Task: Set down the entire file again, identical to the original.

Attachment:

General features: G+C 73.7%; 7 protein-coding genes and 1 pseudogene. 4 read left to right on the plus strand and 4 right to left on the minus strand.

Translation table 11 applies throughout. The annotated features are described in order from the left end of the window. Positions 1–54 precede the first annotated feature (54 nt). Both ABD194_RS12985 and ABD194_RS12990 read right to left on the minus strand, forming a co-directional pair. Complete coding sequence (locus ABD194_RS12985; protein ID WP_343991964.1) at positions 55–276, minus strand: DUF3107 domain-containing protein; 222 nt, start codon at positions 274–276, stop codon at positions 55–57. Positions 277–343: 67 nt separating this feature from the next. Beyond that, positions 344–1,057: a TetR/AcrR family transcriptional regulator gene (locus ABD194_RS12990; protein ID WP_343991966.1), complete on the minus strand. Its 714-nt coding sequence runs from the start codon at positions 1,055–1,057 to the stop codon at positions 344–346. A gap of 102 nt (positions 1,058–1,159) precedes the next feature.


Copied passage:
General features: G+C 73.7%; 7 protein-coding genes and 1 pseudogene. 4 read left to right on the plus strand and 4 right to left on the minus strand.

Translation table 11 applies throughout. The annotated features are described in order from the left end of the window. Positions 1–54 precede the first annotated feature (54 nt). Both ABD194_RS12985 and ABD194_RS12990 read right to left on the minus strand, forming a co-directional pair. Complete coding sequence (locus ABD194_RS12985; protein ID WP_343991964.1) at positions 55–276, minus strand: DUF3107 domain-containing protein; 222 nt, start codon at positions 274–276, stop codon at positions 55–57. Positions 277–343: 67 nt separating this feature from the next. Beyond that, positions 344–1,057: a TetR/AcrR family transcriptional regulator gene (locus ABD194_RS12990; protein ID WP_343991966.1), complete on the minus strand. Its 714-nt coding sequence runs from the start codon at positions 1,055–1,057 to the stop codon at positions 344–346. A gap of 102 nt (positions 1,058–1,159) precedes the next feature.